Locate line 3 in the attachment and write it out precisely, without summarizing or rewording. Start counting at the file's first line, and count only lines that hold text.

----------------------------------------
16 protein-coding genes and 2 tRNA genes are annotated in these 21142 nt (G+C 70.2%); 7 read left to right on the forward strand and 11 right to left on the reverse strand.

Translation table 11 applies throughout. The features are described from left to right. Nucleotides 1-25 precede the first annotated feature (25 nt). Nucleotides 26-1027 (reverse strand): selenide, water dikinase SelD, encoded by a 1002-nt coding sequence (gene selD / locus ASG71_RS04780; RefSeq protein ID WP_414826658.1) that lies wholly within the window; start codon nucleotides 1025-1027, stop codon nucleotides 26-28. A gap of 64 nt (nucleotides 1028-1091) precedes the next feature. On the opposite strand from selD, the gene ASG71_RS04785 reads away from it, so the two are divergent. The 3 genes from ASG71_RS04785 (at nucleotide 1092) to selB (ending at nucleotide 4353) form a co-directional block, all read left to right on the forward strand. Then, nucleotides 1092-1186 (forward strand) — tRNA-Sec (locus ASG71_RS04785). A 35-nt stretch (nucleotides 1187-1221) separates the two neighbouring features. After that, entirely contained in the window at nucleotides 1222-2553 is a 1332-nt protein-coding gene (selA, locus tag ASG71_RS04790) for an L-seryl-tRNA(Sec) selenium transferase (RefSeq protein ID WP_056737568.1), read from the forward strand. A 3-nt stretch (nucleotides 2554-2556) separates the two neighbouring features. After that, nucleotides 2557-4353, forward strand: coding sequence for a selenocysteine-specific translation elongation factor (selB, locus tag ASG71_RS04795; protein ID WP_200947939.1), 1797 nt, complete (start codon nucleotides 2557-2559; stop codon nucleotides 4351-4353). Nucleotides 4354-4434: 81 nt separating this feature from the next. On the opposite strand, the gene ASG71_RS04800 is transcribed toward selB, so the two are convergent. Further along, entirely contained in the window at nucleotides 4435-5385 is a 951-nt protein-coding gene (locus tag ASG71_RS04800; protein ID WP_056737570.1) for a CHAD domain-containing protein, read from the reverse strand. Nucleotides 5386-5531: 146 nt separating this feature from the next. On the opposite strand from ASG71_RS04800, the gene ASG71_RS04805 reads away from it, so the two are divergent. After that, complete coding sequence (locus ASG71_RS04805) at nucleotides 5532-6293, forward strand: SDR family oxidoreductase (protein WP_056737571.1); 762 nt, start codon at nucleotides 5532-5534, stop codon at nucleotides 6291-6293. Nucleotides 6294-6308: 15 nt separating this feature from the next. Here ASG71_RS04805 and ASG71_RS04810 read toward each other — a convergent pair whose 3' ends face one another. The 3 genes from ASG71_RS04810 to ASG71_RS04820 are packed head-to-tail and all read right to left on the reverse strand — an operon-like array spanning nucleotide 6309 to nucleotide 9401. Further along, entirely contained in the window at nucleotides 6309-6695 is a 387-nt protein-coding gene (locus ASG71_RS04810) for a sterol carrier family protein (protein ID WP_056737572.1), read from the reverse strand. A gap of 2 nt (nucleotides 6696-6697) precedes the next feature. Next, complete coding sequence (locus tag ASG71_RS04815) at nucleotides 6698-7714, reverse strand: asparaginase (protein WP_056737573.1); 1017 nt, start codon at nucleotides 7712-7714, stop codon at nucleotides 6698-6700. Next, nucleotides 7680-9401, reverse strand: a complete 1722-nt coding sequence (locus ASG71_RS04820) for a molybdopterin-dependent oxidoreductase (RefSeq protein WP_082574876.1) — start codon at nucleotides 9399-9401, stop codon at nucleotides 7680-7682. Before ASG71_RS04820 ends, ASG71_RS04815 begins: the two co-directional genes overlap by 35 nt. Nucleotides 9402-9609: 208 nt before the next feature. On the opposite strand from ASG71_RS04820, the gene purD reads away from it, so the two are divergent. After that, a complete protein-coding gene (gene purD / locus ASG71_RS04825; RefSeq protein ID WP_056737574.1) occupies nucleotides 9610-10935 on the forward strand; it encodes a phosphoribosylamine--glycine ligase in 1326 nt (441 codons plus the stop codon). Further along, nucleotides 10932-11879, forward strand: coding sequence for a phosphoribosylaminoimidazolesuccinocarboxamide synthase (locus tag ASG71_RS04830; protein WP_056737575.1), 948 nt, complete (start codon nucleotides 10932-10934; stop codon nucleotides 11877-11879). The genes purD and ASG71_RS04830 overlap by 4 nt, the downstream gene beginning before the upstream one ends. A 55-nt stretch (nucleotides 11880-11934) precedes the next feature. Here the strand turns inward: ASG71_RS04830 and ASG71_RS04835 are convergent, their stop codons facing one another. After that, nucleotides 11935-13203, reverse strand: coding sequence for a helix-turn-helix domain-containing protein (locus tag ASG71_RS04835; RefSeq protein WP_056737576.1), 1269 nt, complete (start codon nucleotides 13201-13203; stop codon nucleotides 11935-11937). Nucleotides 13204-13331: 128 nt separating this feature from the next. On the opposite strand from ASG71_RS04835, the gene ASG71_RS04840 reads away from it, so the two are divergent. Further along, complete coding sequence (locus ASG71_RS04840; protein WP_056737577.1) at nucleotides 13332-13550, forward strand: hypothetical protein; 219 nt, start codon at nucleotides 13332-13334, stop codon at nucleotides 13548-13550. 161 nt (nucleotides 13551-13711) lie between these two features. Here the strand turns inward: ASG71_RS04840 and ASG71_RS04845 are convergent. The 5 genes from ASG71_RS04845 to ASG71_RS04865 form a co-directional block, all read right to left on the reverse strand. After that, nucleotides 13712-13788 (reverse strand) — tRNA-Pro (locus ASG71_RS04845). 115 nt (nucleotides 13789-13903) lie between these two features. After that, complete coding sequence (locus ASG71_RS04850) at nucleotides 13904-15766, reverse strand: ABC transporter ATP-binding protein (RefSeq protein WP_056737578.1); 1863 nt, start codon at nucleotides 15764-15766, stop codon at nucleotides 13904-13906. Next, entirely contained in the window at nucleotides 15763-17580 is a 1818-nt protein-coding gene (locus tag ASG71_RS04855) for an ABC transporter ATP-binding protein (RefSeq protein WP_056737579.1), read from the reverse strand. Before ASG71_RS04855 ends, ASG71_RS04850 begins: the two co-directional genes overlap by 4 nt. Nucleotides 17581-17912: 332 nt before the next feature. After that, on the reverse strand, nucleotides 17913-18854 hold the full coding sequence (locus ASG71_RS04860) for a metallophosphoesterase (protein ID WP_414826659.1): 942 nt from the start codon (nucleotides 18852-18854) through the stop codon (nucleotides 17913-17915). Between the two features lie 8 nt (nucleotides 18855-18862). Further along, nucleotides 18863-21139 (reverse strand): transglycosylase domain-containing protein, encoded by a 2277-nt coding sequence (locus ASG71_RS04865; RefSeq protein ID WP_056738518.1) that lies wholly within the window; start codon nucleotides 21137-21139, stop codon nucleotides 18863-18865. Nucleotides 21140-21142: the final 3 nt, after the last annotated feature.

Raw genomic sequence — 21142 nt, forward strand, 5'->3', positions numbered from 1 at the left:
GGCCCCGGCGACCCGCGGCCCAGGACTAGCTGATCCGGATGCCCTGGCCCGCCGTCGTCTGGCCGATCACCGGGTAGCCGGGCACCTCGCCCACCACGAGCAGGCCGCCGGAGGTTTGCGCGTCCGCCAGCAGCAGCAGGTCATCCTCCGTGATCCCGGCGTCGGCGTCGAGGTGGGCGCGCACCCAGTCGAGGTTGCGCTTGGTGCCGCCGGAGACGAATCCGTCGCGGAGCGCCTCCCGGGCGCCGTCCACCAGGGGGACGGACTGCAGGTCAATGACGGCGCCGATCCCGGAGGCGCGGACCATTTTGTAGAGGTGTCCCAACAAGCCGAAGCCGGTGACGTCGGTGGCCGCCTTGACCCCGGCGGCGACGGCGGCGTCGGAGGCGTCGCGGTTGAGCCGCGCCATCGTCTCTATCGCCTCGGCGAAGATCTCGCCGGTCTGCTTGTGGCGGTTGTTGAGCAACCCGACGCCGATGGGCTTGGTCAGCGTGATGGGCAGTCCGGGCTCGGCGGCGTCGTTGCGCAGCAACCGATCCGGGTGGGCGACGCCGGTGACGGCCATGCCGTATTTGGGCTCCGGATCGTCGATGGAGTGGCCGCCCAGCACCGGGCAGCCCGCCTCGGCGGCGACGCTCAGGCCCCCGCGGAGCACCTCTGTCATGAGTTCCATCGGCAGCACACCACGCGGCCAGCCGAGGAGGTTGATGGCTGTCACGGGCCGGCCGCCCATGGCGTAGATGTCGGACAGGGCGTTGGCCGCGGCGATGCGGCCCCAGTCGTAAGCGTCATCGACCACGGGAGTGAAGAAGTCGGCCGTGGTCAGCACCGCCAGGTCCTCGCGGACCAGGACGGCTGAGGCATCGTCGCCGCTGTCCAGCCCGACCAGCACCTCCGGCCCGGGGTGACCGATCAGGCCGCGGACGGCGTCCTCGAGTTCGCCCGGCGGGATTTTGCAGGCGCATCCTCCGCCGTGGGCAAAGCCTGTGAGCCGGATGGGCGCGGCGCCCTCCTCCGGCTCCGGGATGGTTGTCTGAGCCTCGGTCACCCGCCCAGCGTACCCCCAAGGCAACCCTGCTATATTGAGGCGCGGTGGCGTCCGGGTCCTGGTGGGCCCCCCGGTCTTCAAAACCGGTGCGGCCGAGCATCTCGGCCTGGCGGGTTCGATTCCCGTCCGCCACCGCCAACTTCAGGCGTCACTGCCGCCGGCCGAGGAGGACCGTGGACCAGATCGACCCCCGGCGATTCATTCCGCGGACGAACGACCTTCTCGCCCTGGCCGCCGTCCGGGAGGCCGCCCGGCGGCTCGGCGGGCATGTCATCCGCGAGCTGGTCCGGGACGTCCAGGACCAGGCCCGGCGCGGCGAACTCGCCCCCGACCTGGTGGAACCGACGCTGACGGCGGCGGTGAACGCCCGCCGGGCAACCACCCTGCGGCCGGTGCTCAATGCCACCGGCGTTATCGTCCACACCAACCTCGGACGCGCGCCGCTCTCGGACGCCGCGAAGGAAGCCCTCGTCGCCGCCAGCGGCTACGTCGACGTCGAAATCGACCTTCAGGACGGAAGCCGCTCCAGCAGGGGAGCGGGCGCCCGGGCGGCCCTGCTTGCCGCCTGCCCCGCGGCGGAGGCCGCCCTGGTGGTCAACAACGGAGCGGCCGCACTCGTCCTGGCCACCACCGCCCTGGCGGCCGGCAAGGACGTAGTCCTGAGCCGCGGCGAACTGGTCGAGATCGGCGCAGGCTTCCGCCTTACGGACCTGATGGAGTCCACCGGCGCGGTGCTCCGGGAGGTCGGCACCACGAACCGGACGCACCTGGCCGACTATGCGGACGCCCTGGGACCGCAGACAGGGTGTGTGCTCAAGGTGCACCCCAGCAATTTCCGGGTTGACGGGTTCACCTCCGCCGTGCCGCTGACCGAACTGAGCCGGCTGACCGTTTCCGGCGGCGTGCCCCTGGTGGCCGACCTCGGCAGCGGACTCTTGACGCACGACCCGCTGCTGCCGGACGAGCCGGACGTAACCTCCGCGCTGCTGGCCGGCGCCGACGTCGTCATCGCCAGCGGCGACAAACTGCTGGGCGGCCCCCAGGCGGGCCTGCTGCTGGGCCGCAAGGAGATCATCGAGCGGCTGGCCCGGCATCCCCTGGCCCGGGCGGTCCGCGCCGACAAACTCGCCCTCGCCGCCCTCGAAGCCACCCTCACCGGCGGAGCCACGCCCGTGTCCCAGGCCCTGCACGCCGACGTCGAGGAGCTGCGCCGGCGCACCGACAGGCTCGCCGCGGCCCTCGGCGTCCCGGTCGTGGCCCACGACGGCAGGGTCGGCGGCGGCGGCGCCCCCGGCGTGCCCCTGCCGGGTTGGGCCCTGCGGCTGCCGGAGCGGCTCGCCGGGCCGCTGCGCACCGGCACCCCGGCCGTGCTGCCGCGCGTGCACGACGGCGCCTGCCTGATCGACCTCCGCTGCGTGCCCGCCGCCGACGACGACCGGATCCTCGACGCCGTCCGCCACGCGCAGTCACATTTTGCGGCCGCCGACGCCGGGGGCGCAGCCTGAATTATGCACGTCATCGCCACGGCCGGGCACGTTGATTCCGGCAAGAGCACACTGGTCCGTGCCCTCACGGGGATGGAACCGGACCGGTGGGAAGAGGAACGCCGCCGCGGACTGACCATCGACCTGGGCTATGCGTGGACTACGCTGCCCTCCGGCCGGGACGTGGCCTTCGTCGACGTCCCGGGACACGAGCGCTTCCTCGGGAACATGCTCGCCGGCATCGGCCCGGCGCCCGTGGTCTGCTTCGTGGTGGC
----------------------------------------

Raw genomic sequence — 21142 nt, forward strand, 5'->3', positions numbered from 1 at the left: